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TOTD 16 Apr 2002

If the world were merely seductive, that would be easy.
If it were merely challenging, that would be no problem.
But I arise in the morning torn between a desire to improve the world,
And a desire to enjoy the world. This makes it hard to plan the day.

-E. B. White

A man is likely to mind his own business when it is worth minding. When it is not, he takes his mind off his own meaningless affairs by minding other people's business.

-Eric Hoffer

Thanks to the Reverend Professor Tim Rhodes for the E.B. White quote.

Comments

( 9 comments — Leave a comment )
jerronimo
Apr. 16th, 2002 11:02 am (UTC)
man... that E.B. White quote fits me perfectly.
kmo
Apr. 16th, 2002 11:07 am (UTC)
Re:
That's a good place to be.
awe1235
Apr. 16th, 2002 11:33 am (UTC)
:D
keshet29
Apr. 16th, 2002 12:22 pm (UTC)
usually you put two quotes that have something to do with each other, right? I don't see any correlation today?....
kmo
Apr. 16th, 2002 01:23 pm (UTC)
Improve yourself and/or save the world

The two quotes are definitely related in my mind. To make the conceptual shift that will bring the connect out for you, I invite you to consider what actions we can take to genuinely improve the world and then ask yourself how most people go about trying improve the world.

The following quotes may bring clarity to the idea I hoped to convey with today's quotes:

___________________________________

Good intentions will always be pleaded for every assumption of authority. It is hardly too strong to say that the Constitution was made to guard the people against the dangers of good intentions. There are men in all ages who mean to govern well, but they mean to govern. They promise to be good masters, but they mean to be masters.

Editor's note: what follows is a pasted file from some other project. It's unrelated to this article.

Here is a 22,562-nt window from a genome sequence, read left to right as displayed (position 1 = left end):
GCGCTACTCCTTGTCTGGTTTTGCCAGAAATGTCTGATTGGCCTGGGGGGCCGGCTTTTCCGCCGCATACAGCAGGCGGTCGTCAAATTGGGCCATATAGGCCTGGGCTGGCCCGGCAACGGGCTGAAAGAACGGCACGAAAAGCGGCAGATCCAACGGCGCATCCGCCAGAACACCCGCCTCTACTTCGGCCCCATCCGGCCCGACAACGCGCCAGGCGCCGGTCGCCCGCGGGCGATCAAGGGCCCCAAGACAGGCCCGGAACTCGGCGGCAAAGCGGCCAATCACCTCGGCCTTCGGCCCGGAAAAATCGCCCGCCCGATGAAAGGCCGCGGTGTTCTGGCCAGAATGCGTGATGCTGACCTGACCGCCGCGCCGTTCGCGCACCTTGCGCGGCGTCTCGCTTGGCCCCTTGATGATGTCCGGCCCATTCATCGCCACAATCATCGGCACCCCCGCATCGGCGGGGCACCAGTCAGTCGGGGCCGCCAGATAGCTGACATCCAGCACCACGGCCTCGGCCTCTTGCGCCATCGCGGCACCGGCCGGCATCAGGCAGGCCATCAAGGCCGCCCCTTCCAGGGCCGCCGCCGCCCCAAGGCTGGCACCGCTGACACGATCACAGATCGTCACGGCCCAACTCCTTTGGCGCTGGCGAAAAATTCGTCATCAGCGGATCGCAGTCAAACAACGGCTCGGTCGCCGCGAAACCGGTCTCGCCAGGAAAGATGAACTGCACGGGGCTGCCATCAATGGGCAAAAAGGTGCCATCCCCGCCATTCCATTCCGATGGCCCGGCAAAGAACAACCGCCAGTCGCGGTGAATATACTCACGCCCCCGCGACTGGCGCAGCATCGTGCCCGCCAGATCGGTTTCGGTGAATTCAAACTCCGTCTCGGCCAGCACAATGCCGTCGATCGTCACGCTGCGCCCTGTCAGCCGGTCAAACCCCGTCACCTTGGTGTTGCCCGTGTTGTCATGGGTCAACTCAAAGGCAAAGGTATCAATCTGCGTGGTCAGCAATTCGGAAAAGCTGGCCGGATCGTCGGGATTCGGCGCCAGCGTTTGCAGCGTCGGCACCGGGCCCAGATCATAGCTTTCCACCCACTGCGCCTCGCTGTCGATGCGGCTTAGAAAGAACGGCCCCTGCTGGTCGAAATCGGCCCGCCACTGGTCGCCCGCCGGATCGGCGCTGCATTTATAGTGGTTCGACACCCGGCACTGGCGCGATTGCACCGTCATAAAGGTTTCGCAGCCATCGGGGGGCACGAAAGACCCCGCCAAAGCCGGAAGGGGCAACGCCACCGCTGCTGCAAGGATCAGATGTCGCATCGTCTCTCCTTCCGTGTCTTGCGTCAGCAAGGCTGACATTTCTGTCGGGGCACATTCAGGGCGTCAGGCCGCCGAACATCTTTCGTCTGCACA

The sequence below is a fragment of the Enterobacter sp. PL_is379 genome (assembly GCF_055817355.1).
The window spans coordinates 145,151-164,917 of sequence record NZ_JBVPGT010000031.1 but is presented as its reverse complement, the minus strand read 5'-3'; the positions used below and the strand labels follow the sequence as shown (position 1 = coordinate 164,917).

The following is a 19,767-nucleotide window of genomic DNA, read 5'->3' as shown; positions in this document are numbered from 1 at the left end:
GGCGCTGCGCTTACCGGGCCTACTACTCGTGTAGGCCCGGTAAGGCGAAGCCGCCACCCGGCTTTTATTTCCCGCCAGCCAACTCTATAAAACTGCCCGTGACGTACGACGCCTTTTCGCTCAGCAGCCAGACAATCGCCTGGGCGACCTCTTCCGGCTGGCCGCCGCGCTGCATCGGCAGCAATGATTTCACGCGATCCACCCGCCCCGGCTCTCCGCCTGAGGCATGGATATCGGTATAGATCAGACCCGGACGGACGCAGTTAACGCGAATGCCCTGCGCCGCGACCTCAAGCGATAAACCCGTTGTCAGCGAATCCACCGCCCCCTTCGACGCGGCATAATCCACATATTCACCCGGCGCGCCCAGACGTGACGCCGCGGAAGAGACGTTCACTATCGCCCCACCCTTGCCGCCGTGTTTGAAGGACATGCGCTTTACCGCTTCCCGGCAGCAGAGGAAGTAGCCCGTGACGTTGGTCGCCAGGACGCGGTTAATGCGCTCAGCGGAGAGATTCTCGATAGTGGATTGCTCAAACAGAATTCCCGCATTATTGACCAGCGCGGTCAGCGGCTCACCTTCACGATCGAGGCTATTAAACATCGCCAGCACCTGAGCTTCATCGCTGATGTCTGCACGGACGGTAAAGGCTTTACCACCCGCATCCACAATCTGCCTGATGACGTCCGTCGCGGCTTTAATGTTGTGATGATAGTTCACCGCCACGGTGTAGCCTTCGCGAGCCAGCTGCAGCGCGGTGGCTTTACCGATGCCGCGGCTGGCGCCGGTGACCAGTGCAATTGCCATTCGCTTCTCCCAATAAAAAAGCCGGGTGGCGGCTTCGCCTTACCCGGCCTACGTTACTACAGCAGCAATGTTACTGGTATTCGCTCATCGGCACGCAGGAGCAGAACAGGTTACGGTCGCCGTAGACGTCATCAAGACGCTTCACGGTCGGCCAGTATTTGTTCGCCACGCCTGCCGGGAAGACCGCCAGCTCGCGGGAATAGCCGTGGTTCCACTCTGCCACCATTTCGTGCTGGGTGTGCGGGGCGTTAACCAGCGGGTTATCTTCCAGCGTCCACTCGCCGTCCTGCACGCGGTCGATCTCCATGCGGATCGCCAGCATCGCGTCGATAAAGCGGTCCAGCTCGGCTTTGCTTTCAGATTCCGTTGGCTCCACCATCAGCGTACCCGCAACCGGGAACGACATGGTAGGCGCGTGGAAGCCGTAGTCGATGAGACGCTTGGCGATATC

-Daniel Webster

The urge to save humanity is almost always a false front for the urge to rule.

-H. L. Mencken
keshet29
Apr. 27th, 2002 11:11 pm (UTC)
Re: Improve yourself and/or save the world
hi, for some reason I didn't read my e-mail about this until now, in the process of cleaning out my flooded, long neglected inbox. The webster and mencken quotes are just too fucking perfect to my eyes. EXACTLY why I believe in anarchy. The funny thing is, instead of arguing about human nature when people hear I'm an anarchist, they want to know who will manage the electricity and water and food and so on, details of which I know nothing about. I have so many ideas about anarchy and sociology, but the only things people grill me on are technicalities. UGH. You're intelligent, mr. k. m. o. sir, so I'm assuming you're an anarchist already. Do you know the answer to such details? I'm sorry you might not even be anything or anyone I think you are, I'm very very tired and jet lagged, in CA for my first day, and I really need to go to sleep. So if this is all stupid ignore it and I can laugh about it tomorrow.

love & revolution
kmo
Apr. 29th, 2002 08:19 pm (UTC)
Re: Improve yourself and/or save the world
I don't identify myself as an anarchist for the same reason I don't identify myself as an athiest, even though I don't believe in the existence of an anthropomorphic god. People generally have half-baked, ill-informed, pre-conceived notions about what "anarchism" and "athiesm" mean. That's why using labels like "athiest" and "anarchist" to describe myself and my views makes for poor communication. People assume they know what those terms mean when they really don't, and, if I'm lazy or careless enough to put labels on myself, they will apply all of the negative judgements and misconceptions they associate with those labels to me and not bother to listen to anything I have to say because, with the labels firmly attached, they think that already they know the contents of my mind.

Synopsis: Labels bad.
keshet29
May. 1st, 2002 09:00 am (UTC)
Re: Improve yourself and/or save the world